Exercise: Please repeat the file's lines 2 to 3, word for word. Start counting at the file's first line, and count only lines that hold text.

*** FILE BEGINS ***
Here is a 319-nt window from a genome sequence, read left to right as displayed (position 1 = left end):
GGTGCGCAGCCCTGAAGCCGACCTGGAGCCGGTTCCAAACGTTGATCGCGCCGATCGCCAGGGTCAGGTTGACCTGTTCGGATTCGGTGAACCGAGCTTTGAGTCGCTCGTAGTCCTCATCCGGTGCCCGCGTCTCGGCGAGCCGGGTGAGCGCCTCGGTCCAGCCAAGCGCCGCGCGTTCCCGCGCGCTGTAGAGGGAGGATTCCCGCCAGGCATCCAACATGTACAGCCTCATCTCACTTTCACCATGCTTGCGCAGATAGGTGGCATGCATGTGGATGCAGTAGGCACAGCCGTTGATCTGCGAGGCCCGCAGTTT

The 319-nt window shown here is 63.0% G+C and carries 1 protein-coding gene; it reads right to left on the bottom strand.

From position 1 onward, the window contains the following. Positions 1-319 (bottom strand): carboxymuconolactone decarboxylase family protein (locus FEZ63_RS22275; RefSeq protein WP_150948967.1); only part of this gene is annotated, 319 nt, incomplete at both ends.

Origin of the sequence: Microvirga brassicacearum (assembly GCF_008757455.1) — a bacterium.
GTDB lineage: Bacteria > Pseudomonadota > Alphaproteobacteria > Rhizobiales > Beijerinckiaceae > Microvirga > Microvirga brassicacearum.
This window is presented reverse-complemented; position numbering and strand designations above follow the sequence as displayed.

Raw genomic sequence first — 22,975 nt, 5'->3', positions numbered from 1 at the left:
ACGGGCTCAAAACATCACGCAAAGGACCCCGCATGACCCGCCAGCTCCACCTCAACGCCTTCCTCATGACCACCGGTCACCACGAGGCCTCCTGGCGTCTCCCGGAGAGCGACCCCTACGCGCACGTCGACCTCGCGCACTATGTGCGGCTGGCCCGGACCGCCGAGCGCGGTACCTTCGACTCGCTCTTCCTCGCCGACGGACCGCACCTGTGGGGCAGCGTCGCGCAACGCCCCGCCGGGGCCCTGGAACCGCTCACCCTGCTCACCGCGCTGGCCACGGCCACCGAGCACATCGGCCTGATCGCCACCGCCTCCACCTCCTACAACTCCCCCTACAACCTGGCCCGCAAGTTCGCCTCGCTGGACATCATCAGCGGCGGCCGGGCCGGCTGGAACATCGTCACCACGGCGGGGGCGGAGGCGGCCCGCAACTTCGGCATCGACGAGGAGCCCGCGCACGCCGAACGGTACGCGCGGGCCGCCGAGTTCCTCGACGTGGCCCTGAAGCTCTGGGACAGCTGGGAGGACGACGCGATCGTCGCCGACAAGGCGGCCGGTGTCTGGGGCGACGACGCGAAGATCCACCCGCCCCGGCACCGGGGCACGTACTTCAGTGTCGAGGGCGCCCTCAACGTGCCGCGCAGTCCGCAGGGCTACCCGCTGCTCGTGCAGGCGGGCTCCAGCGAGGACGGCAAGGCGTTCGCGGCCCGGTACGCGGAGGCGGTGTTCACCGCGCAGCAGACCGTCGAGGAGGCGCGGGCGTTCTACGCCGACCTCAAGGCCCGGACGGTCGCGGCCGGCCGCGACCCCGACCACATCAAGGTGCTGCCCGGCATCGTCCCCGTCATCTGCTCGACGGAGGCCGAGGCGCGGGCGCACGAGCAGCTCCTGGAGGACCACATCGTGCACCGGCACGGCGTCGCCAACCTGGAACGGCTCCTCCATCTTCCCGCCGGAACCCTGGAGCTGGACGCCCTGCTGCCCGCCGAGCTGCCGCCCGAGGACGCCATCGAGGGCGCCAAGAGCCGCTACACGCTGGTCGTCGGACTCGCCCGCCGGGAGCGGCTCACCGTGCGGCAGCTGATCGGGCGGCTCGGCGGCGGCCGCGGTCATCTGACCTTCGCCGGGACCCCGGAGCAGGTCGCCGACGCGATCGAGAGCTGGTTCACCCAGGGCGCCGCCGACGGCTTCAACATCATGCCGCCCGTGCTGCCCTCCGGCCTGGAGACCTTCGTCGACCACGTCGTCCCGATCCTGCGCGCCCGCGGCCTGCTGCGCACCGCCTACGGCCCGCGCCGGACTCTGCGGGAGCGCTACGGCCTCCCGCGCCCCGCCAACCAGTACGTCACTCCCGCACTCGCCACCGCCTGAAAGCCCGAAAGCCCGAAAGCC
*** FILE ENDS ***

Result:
GGTGCGCAGCCCTGAAGCCGACCTGGAGCCGGTTCCAAACGTTGATCGCGCCGATCGCCAGGGTCAGGTTGACCTGTTCGGATTCGGTGAACCGAGCTTTGAGTCGCTCGTAGTCCTCATCCGGTGCCCGCGTCTCGGCGAGCCGGGTGAGCGCCTCGGTCCAGCCAAGCGCCGCGCGTTCCCGCGCGCTGTAGAGGGAGGATTCCCGCCAGGCATCCAACATGTACAGCCTCATCTCACTTTCACCATGCTTGCGCAGATAGGTGGCATGCATGTGGATGCAGTAGGCACAGCCGTTGATCTGCGAGGCCCGCAGTTT

The 319-nt window shown here is 63.0% G+C and carries 1 protein-coding gene; it reads right to left on the bottom strand.